Dinner Australia 429 and 5 for 202 dec (Khawaja 74, Smith 63) lead Pakistan 142 (Sarfraz 59*, Hazlewood 3-22, Bird 3-23, Starc 3-63) by 489 runs
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Coverdale: Not surprised Australia didn’t enforce follow-on
Pakistan need 490 to defeat Australia in the day-night Test at the Gabba after Steven Smith declared during the dinner break on the third day.
The hosts motored to their lead with few problems after Smith elected not to ask Pakistan to follow on, despite a first-innings lead of 287. Pakistan will now start their second innings under lights, in similar circumstances to that in which they lost 8 for 67 on the second evening of the match.
Smith and Usman Khawaja did most of the run-scoring in Australia’s second innings, but there was another low score for Nic Maddinson as the declaration was delayed until well beyond the world-record chase in Test cricket.
Josh Hazlewood, Jackson Bird and Mitchell Starc had taken three wickets apiece to polish Pakistan off in the first session, before their openers David Warner and Matt Renshaw fell in the early search for quick runs.
Warner started aggressively but was undone when he tried to pull a delivery from Mohammad Amir that was not short enough for the stroke, succeeding only in shovelling the ball to mid-on. Renshaw was turned around by a late outswinger from Rahat Ali, edging to the slips.
Smith and Khawaja combined in an attractive stand. They swelled the lead with a mixture of the classical and the inventive, though neither was to go on to a century. Smith failed to clear mid-on to hand Yasir Shah a wicket, then Khawaja was well held by Misbah-ul-Haq in a similar position off Rahat. Peter Handscomb maintained his sparkling start to Test cricket with another useful contribution, but Maddinson managed only one boundary before he hooked to fine leg.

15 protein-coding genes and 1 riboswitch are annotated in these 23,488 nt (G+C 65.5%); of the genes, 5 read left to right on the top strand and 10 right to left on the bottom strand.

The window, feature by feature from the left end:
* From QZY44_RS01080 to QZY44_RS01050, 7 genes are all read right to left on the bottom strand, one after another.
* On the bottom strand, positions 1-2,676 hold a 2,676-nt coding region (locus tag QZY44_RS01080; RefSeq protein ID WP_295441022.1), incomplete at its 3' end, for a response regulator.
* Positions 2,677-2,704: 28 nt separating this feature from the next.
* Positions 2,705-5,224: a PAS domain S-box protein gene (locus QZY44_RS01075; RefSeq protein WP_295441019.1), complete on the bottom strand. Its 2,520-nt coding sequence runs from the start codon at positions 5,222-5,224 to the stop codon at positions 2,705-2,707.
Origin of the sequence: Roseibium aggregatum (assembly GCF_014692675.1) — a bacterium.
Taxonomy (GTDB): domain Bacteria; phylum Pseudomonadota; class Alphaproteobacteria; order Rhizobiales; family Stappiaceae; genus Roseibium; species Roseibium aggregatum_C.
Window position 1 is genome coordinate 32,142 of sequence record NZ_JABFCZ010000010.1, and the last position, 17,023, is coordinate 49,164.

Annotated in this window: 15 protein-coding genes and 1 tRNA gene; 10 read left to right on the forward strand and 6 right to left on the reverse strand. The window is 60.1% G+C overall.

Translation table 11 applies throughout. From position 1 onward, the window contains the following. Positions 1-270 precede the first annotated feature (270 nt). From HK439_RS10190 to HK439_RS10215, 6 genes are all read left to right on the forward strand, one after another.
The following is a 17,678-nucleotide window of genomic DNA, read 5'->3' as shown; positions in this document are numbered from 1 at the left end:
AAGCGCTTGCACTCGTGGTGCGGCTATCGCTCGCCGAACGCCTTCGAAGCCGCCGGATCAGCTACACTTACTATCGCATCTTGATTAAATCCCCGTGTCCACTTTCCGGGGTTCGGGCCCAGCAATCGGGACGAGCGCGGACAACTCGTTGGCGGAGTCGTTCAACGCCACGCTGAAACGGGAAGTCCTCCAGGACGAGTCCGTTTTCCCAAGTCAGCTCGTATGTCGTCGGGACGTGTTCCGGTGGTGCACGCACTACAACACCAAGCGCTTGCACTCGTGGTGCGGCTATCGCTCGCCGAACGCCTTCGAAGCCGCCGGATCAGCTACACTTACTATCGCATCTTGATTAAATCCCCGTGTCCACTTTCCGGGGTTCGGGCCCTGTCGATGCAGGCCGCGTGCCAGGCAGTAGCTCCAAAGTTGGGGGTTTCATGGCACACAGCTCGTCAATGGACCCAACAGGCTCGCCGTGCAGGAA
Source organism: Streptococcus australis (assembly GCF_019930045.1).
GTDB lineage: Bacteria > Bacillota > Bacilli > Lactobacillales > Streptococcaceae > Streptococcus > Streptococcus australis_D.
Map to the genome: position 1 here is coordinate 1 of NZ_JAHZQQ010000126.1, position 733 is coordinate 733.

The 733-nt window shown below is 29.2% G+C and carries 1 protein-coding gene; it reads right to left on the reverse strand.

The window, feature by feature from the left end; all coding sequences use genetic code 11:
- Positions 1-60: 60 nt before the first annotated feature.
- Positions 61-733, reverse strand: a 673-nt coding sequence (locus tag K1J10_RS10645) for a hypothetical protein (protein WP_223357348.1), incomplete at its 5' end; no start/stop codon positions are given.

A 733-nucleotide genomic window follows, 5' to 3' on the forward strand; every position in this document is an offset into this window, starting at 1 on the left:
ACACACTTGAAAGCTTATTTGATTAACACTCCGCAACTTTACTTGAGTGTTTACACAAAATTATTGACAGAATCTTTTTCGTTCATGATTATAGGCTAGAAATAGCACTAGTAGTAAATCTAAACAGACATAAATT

The third day had begun with Sarfraz and Amir facing an enormous task simply to prolong Pakistan’s innings, let alone avoid the follow-on. With a combination of quick singles and the occasional boundary they were able to take their ninth-wicket stand beyond 50 while compelling Smith to call upon Nathan Lyon and Bird, after trying Starc and Hazlewood.
It was Bird who eventually broke through, finding the thinnest of inside edges on Amir’s bat – revealed by HotSpot and Realtime Snicko after a decision referral. Amir was visibly annoyed, perhaps because the ball also appeared to brush his elbow after touching the bat. Sarfraz went on to 59 in the company of Rahat, cutting back Australia’s lead slightly but more pointedly ensuring Smith did not risk enforcing the follow-on.
Sarfarz’s wide array of shots included slog sweeping Bird, leading to one dropped catch by Maddinson at deep-backward square leg, before the innings concluded when Warner ran out Rahat by the width of a shadow over the crease.
Daniel Brettig is an assistant editor at ESPNcricinfo. @danbrettig
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Source: ESPN Crickinfo